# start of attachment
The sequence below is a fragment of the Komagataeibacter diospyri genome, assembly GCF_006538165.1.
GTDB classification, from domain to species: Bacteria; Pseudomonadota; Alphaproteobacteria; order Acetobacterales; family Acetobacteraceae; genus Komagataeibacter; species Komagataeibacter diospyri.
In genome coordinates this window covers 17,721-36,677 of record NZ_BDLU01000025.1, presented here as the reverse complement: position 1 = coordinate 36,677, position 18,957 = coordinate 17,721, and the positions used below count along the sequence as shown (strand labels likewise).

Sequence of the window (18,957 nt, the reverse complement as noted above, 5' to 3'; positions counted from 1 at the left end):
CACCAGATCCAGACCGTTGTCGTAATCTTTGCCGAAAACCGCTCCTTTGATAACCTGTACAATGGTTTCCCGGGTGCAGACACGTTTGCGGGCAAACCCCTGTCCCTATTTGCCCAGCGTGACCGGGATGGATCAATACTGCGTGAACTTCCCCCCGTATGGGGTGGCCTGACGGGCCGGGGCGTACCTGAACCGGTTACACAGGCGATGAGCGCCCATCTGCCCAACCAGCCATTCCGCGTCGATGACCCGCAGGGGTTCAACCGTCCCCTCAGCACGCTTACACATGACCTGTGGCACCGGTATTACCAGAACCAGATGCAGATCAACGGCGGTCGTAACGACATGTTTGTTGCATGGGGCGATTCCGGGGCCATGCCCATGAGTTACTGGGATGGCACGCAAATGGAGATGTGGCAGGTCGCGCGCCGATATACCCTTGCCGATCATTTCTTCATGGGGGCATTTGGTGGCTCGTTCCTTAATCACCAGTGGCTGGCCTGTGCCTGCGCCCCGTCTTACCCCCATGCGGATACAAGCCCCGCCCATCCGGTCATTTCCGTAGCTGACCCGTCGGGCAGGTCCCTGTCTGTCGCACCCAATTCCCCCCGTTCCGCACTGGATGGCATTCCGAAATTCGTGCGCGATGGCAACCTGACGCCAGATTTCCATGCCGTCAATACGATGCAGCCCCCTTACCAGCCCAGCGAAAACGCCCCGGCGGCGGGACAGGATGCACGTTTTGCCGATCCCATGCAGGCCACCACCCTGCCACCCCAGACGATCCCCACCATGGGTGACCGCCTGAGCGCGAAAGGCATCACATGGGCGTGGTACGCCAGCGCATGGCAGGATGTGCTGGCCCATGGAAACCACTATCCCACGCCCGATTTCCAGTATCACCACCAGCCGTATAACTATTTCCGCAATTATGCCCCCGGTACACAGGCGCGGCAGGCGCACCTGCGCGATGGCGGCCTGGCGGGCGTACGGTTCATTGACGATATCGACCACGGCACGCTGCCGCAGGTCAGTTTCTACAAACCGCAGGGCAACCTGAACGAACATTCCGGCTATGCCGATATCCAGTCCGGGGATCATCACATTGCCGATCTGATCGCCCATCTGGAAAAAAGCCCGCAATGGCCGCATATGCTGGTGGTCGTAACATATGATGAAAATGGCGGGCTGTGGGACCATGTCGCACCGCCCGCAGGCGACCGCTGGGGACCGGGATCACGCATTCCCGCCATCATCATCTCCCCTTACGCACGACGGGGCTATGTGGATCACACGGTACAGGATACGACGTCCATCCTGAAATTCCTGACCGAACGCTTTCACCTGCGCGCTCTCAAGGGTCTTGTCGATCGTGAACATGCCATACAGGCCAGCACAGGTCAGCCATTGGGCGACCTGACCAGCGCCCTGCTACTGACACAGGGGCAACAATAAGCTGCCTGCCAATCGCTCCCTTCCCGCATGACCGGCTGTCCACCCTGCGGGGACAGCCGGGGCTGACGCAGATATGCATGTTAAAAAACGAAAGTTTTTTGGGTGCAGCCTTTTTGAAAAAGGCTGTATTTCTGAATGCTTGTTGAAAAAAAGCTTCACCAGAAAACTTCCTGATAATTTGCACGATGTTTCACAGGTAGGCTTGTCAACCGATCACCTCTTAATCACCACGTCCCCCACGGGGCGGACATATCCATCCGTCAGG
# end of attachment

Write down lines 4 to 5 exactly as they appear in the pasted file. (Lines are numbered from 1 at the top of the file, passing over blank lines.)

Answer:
Sequence of the window (18,957 nt, the reverse complement as noted above, 5' to 3'; positions counted from 1 at the left end):
CACCAGATCCAGACCGTTGTCGTAATCTTTGCCGAAAACCGCTCCTTTGATAACCTGTACAATGGTTTCCCGGGTGCAGACACGTTTGCGGGCAAACCCCTGTCCCTATTTGCCCAGCGTGACCGGGATGGATCAATACTGCGTGAACTTCCCCCCGTATGGGGTGGCCTGACGGGCCGGGGCGTACCTGAACCGGTTACACAGGCGATGAGCGCCCATCTGCCCAACCAGCCATTCCGCGTCGATGACCCGCAGGGGTTCAACCGTCCCCTCAGCACGCTTACACATGACCTGTGGCACCGGTATTACCAGAACCAGATGCAGATCAACGGCGGTCGTAACGACATGTTTGTTGCATGGGGCGATTCCGGGGCCATGCCCATGAGTTACTGGGATGGCACGCAAATGGAGATGTGGCAGGTCGCGCGCCGATATACCCTTGCCGATCATTTCTTCATGGGGGCATTTGGTGGCTCGTTCCTTAATCACCAGTGGCTGGCCTGTGCCTGCGCCCCGTCTTACCCCCATGCGGATACAAGCCCCGCCCATCCGGTCATTTCCGTAGCTGACCCGTCGGGCAGGTCCCTGTCTGTCGCACCCAATTCCCCCCGTTCCGCACTGGATGGCATTCCGAAATTCGTGCGCGATGGCAACCTGACGCCAGATTTCCATGCCGTCAATACGATGCAGCCCCCTTACCAGCCCAGCGAAAACGCCCCGGCGGCGGGACAGGATGCACGTTTTGCCGATCCCATGCAGGCCACCACCCTGCCACCCCAGACGATCCCCACCATGGGTGACCGCCTGAGCGCGAAAGGCATCACATGGGCGTGGTACGCCAGCGCATGGCAGGATGTGCTGGCCCATGGAAACCACTATCCCACGCCCGATTTCCAGTATCACCACCAGCCGTATAACTATTTCCGCAATTATGCCCCCGGTACACAGGCGCGGCAGGCGCACCTGCGCGATGGCGGCCTGGCGGGCGTACGGTTCATTGACGATATCGACCACGGCACGCTGCCGCAGGTCAGTTTCTACAAACCGCAGGGCAACCTGAACGAACATTCCGGCTATGCCGATATCCAGTCCGGGGATCATCACATTGCCGATCTGATCGCCCATCTGGAAAAAAGCCCGCAATGGCCGCATATGCTGGTGGTCGTAACATATGATGAAAATGGCGGGCTGTGGGACCATGTCGCACCGCCCGCAGGCGACCGCTGGGGACCGGGATCACGCATTCCCGCCATCATCATCTCCCCTTACGCACGACGGGGCTATGTGGATCACACGGTACAGGATACGACGTCCATCCTGAAATTCCTGACCGAACGCTTTCACCTGCGCGCTCTCAAGGGTCTTGTCGATCGTGAACATGCCATACAGGCCAGCACAGGTCAGCCATTGGGCGACCTGACCAGCGCCCTGCTACTGACACAGGGGCAACAATAAGCTGCCTGCCAATCGCTCCCTTCCCGCATGACCGGCTGTCCACCCTGCGGGGACAGCCGGGGCTGACGCAGATATGCATGTTAAAAAACGAAAGTTTTTTGGGTGCAGCCTTTTTGAAAAAGGCTGTATTTCTGAATGCTTGTTGAAAAAAAGCTTCACCAGAAAACTTCCTGATAATTTGCACGATGTTTCACAGGTAGGCTTGTCAACCGATCACCTCTTAATCACCACGTCCCCCACGGGGCGGACATATCCATCCGTCAGG